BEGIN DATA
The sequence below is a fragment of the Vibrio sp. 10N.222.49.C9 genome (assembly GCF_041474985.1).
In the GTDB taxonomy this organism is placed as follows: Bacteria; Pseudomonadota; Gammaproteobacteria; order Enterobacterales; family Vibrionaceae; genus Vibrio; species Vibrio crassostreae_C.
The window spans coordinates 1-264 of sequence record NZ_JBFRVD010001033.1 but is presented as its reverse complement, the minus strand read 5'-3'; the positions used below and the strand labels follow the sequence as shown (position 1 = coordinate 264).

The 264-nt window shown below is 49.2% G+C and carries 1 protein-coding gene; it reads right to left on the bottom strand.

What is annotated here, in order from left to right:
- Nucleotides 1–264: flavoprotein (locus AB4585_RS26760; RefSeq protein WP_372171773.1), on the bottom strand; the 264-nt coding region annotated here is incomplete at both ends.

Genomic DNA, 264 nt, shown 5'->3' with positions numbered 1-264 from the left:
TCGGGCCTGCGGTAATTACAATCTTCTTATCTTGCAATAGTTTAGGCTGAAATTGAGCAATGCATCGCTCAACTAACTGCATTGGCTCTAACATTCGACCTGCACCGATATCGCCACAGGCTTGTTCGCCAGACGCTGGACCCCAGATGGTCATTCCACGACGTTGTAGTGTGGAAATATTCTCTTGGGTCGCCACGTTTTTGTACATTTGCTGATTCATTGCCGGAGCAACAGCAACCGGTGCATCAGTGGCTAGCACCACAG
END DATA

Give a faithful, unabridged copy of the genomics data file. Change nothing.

The sequence below is a fragment of the Vibrio sp. 10N.222.49.C9 genome (assembly GCF_041474985.1).
In the GTDB taxonomy this organism is placed as follows: Bacteria; Pseudomonadota; Gammaproteobacteria; order Enterobacterales; family Vibrionaceae; genus Vibrio; species Vibrio crassostreae_C.
The window spans coordinates 1-264 of sequence record NZ_JBFRVD010001033.1 but is presented as its reverse complement, the minus strand read 5'-3'; the positions used below and the strand labels follow the sequence as shown (position 1 = coordinate 264).

The 264-nt window shown below is 49.2% G+C and carries 1 protein-coding gene; it reads right to left on the bottom strand.

What is annotated here, in order from left to right:
- Nucleotides 1–264: flavoprotein (locus AB4585_RS26760; RefSeq protein WP_372171773.1), on the bottom strand; the 264-nt coding region annotated here is incomplete at both ends.

Genomic DNA, 264 nt, shown 5'->3' with positions numbered 1-264 from the left:
TCGGGCCTGCGGTAATTACAATCTTCTTATCTTGCAATAGTTTAGGCTGAAATTGAGCAATGCATCGCTCAACTAACTGCATTGGCTCTAACATTCGACCTGCACCGATATCGCCACAGGCTTGTTCGCCAGACGCTGGACCCCAGATGGTCATTCCACGACGTTGTAGTGTGGAAATATTCTCTTGGGTCGCCACGTTTTTGTACATTTGCTGATTCATTGCCGGAGCAACAGCAACCGGTGCATCAGTGGCTAGCACCACAG